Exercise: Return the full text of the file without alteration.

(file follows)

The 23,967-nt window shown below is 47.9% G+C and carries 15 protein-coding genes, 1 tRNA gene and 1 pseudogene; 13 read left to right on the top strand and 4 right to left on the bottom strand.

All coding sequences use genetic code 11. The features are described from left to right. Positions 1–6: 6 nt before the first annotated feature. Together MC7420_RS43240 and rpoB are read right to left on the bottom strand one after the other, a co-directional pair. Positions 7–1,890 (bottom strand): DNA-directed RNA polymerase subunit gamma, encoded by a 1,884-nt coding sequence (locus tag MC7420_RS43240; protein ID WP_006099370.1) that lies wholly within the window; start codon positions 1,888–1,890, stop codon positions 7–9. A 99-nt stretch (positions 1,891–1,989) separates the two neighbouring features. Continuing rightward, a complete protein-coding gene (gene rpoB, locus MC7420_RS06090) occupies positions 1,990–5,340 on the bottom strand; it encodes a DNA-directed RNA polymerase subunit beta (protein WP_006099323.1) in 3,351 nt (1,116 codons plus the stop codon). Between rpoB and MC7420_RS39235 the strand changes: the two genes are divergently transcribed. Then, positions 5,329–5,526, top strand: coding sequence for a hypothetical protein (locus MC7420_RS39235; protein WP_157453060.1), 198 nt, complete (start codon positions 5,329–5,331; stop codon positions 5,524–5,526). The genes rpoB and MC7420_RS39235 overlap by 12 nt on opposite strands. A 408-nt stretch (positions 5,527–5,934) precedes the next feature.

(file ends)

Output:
The 23,967-nt window shown below is 47.9% G+C and carries 15 protein-coding genes, 1 tRNA gene and 1 pseudogene; 13 read left to right on the top strand and 4 right to left on the bottom strand.

All coding sequences use genetic code 11. The features are described from left to right. Positions 1–6: 6 nt before the first annotated feature. Together MC7420_RS43240 and rpoB are read right to left on the bottom strand one after the other, a co-directional pair. Positions 7–1,890 (bottom strand): DNA-directed RNA polymerase subunit gamma, encoded by a 1,884-nt coding sequence (locus tag MC7420_RS43240; protein ID WP_006099370.1) that lies wholly within the window; start codon positions 1,888–1,890, stop codon positions 7–9. A 99-nt stretch (positions 1,891–1,989) separates the two neighbouring features. Continuing rightward, a complete protein-coding gene (gene rpoB, locus MC7420_RS06090) occupies positions 1,990–5,340 on the bottom strand; it encodes a DNA-directed RNA polymerase subunit beta (protein WP_006099323.1) in 3,351 nt (1,116 codons plus the stop codon). Between rpoB and MC7420_RS39235 the strand changes: the two genes are divergently transcribed. Then, positions 5,329–5,526, top strand: coding sequence for a hypothetical protein (locus MC7420_RS39235; protein WP_157453060.1), 198 nt, complete (start codon positions 5,329–5,331; stop codon positions 5,524–5,526). The genes rpoB and MC7420_RS39235 overlap by 12 nt on opposite strands. A 408-nt stretch (positions 5,527–5,934) precedes the next feature.